After proving that it can fly power-controlled on the Red Planet, NASA’s Mars Ingenuity helicopter has a new order: to scouting before the Perseverance Rover to help them look for signs of microbial life in the past.
In the next phase, the mission of the marine engine will be expanded beyond the initial one-month technical demonstration. Now, the goal is to evaluate how pilots can better help future exploration of Mars and other worlds.
Lori Glaze, director of the NASA Planetary Science Division, told reporters on Friday: “We will continue to focus on its scientific missions while gathering information about the helicopter’s combat support capabilities.”
Ingenious reconnaissance methods may one day be useful for human missions. It can find the best path for explorers to traverse and reach locations that are impossible elsewhere.
NASA said on Twitter that the 4-pound (1.8 kg) mini helicopter successfully completed the fourth of its originally planned five flights on Friday, “flying more than ever before. Are faster.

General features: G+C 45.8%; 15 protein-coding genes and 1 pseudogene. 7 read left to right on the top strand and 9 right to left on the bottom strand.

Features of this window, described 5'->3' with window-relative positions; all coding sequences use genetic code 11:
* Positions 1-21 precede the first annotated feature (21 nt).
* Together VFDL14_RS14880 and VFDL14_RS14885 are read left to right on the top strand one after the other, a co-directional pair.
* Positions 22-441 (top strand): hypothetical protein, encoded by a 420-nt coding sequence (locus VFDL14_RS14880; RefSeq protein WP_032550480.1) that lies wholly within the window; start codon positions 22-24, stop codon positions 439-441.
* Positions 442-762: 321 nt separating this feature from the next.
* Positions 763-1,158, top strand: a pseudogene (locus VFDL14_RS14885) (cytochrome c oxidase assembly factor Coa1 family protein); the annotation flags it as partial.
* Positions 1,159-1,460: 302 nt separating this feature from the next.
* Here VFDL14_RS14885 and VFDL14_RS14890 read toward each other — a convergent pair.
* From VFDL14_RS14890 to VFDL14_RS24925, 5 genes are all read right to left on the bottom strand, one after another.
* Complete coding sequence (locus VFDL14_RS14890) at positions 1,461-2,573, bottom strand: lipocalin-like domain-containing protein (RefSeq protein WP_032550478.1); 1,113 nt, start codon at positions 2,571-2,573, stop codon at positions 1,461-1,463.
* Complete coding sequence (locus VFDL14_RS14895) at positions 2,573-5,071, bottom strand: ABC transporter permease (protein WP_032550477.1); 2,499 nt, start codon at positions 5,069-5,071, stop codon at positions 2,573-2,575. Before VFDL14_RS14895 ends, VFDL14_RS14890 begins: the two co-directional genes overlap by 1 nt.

It is planned to add a fifth Mars in the next few days and then extend its mission by one Martian month (initially one month).
Whether it continues will depend on whether it is still in good condition and whether it is helping rather than hindering the rover’s goal of collecting soil and rock samples for future laboratory analysis on Earth.
Chief engineer Bob Balaram predicts that one limiting factor will be its ability to withstand the cold Martian night, where the temperature plummets to -130 degrees Fahrenheit (-90 degrees Celsius).
He said that the originality can use solar heaters to keep warm, but this kind of heater can only be used for one month, and the engineer is not sure “how many freeze-thaw cycles can be experienced before it breaks.”
NASA initially thought Perseverance would leave the location where it landed on the Jezero Crater north of the Earth’s equator on February 18.
That would mean that the rovers left Ingenuity behind, beyond the range of communication.
Now, despite this, the agency hopes to retain perseverance in the area for a period of time after discovering a rock outcrop, which they believe contains some of the oldest materials on the crater floor.
They hope to collect their first sample in July.
Since its first flight on April 19, Ingenuity’s achievements have attracted the imagination of the public, but NASA said that this was not a deciding factor in the decision to allow these two robots to continue exploring Mars.
Perseverance project scientist Ken Farley said: “We really want to spend a lot of time with us, so this is an accidental alliance.”